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IS A POLITICAL “BELIEF” A PHILOSOPHICAL BELIEF? POSSIBLY, FOLLOWING EUROPEAN COURT OF HUMAN RIGHTS DECISION

Posted on: 04 Dec 12
IS A POLITICAL “BELIEF” A PHILOSOPHICAL BELIEF?  POSSIBLY, FOLLOWING EUROPEAN COURT OF HUMAN RIGHTS DECISION

Summary

The European Court of Human Rights (ECtHR) has held that the United Kingdom breached the European Convention on Human Rights (ECHR) by failing to take “reasonable and appropriate” measures to protect employees, including those with less than one year's service, from being dismissed on grounds of their political opinion or affiliation – even if the association’s views “offend shock or disturb”.



The European Court of Human Rights (ECtHR) has held that the United Kingdom breached the European Convention on Human Rights (ECHR) by failing to take "reasonable and appropriate" measures to protect employees, including those with less than one year's service, from being dismissed on grounds of their political opinion or affiliation – even if the association’s views "offend shock or disturb". (REDFEARN –V- UK)

FACTS
R worked as a bus driver transporting passengers in the Bradford area. In June 2004, he was elected as a local councillor for the BNP. Concerns were raised by unions about whether R’s political affiliations placed him in conflict with his job, given that the majority of his passengers were Asian; however, no public complaint was made. His employers accepted the union’s objections and summarily dismissed R. As R had been employed for less than 12 months he could not argue unfair dismissal, so instead, he argued his dismissal constituted less favourable treatment on racial grounds and that, since the BNP was at that time a “whites only party”, his dismissal also constituted indirect discrimination.

UK COURTS
The UK Courts found that R was not treated less favourably on the grounds that he was white, but on the basis of his membership of the BNP and his employer would have applied the same approach to any other single race party. In the Court's view, R's complaint was of discrimination on political grounds which fell outside the scope of anti discrimination laws at the time. Any argument that his dismissal breached the Human Rights Act 1998 also failed as he was employed by a private employer and not a public authority.

EUROPEAN COURT OF HUMAN RIGHTS
R then lodged a claim at the ECtHR alleging that his dismissal had disproportionately interfered with his right to freedom of assembly and association under Article 11 and his right to freedom of expression under Article 10 of the ECHR.

The ECtHR held that national authorities must provide protection where a private employer dismisses an individual because of their membership of a political party or at least provide the means for an independent evaluation of the proportionality of such a dismissal. The UK, the Court held, did not offer sufficient protection to those dismissed for their political beliefs as employees with less than 12 months’ service had no unfair dismissal rights and also the Race Relations Act 1976 (then in force) did not offer any protection form breaches of Article 11 rights.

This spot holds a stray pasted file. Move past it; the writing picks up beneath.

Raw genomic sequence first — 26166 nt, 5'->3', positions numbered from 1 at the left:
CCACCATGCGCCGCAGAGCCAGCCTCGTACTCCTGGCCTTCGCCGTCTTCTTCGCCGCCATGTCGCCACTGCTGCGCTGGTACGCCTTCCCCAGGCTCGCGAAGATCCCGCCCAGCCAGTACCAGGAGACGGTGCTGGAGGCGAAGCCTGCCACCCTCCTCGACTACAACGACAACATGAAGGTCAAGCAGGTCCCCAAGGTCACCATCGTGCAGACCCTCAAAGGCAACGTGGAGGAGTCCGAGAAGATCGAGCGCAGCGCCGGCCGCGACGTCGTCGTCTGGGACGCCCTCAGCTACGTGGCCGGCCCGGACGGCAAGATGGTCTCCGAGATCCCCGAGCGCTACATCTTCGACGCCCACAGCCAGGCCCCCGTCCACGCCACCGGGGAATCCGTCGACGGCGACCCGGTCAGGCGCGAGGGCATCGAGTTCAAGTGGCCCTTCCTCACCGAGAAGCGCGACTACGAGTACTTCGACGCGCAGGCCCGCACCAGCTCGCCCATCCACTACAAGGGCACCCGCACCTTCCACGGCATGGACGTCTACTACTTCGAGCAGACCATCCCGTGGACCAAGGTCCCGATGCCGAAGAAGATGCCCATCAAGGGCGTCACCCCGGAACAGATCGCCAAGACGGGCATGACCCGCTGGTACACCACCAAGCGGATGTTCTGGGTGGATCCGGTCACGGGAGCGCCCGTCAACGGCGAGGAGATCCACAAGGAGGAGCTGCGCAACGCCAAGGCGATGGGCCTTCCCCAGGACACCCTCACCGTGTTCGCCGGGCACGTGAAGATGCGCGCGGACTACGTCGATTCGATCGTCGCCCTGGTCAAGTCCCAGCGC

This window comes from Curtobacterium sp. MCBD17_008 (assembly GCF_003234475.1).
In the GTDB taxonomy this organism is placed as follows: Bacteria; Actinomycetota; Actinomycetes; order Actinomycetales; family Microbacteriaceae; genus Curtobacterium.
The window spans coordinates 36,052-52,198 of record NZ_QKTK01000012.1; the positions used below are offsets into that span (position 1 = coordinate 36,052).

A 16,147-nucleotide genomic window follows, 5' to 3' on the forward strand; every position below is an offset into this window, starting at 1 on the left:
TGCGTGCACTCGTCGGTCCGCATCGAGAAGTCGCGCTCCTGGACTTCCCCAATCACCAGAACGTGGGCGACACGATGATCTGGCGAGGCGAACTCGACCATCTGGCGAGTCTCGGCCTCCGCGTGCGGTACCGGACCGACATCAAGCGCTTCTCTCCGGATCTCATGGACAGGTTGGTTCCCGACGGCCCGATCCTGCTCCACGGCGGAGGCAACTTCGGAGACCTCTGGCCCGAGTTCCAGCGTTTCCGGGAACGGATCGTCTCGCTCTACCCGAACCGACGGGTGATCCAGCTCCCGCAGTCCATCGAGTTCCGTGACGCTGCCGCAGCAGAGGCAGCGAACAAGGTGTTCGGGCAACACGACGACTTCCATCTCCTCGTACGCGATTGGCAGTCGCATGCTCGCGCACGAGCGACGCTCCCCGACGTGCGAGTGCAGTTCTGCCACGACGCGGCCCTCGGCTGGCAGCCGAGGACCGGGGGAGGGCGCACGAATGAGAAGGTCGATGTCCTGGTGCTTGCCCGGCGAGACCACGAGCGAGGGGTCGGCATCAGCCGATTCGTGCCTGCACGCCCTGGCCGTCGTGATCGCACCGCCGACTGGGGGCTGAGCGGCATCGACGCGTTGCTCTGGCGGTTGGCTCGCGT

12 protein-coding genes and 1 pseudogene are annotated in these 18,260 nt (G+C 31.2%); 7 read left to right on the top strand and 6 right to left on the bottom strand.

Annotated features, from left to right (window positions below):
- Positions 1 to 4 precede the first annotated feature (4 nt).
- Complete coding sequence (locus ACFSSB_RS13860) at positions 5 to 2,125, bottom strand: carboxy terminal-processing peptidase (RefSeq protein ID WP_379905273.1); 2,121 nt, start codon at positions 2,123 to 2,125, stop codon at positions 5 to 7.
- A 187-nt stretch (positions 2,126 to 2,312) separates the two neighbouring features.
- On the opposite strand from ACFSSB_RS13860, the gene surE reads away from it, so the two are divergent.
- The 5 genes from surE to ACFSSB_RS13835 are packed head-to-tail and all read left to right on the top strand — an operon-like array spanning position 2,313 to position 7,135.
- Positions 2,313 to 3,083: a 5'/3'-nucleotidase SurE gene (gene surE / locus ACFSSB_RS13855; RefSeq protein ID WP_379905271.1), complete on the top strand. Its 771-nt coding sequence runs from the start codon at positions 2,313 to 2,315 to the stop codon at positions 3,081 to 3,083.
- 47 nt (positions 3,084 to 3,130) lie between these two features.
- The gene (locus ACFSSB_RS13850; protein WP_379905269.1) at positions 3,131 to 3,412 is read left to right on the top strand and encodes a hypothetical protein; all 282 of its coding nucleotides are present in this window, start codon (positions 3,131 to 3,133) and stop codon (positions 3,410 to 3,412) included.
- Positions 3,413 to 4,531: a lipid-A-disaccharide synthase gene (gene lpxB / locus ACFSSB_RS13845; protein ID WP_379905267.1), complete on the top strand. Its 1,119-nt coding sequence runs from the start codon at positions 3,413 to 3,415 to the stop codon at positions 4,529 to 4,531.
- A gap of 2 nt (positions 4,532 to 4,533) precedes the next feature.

The Court also took into account:

  • R's previous good employment record,
  • no workplace issue concerning his BNP membership had arisen,
  • R’s age when dismissed and his ability to find other work; and
  • the fact the employer had failed to consider any alternative “non customer facing” work for him where any conflict (if it existed) would have been avoided.
MEMBERSHIP OF POLITICAL PARTIES – A PHILOSOPHICAL BELIEF?
In the opinion of the ECtHR, domestic courts or tribunals must be allowed to consider, in the circumstances of a particular case, whether the interests of the employer should prevail over an employee's Article 11 rights - regardless of the employee’s length of service.

What will this mean to future cases? Case law in the UK has always supported the position that membership of a political party is not, of itself, grounds for discrimination. Under the Equality Act 2010, section 10(2) protects against discrimination on the grounds of a person’s religion, religious belief, or philosophical belief. Following this decision, a claimant may be able to argue that membership of a political party – even one whose views “shock” - qualifies as a “philosophical belief”.

WHAT SHOULD EMPLOYERS DO?
If employers are faced with a situation where a person’s political views could conflict with their role, the key point is not to make any “knee-jerk” decisions but to consider all the options. In this case, the employers immediately dismissed R following union concerns – there had been no passenger complaint, no external protest and R had been an exemplary employee. Any situation will depend on its facts; however, employers should look at alternative roles where an employee would not be in conflict (if one arises) and discuss with the employee how they think their political affiliation might have an impact on their role and what steps they (and you) could take to minimize them. Be fair and consistent, balancing the rights of the employee against the reputation/concerns of the employer, and avoid any preconceptions.


Jim Golby

Last updated on: 04/12/2012 14:20:30

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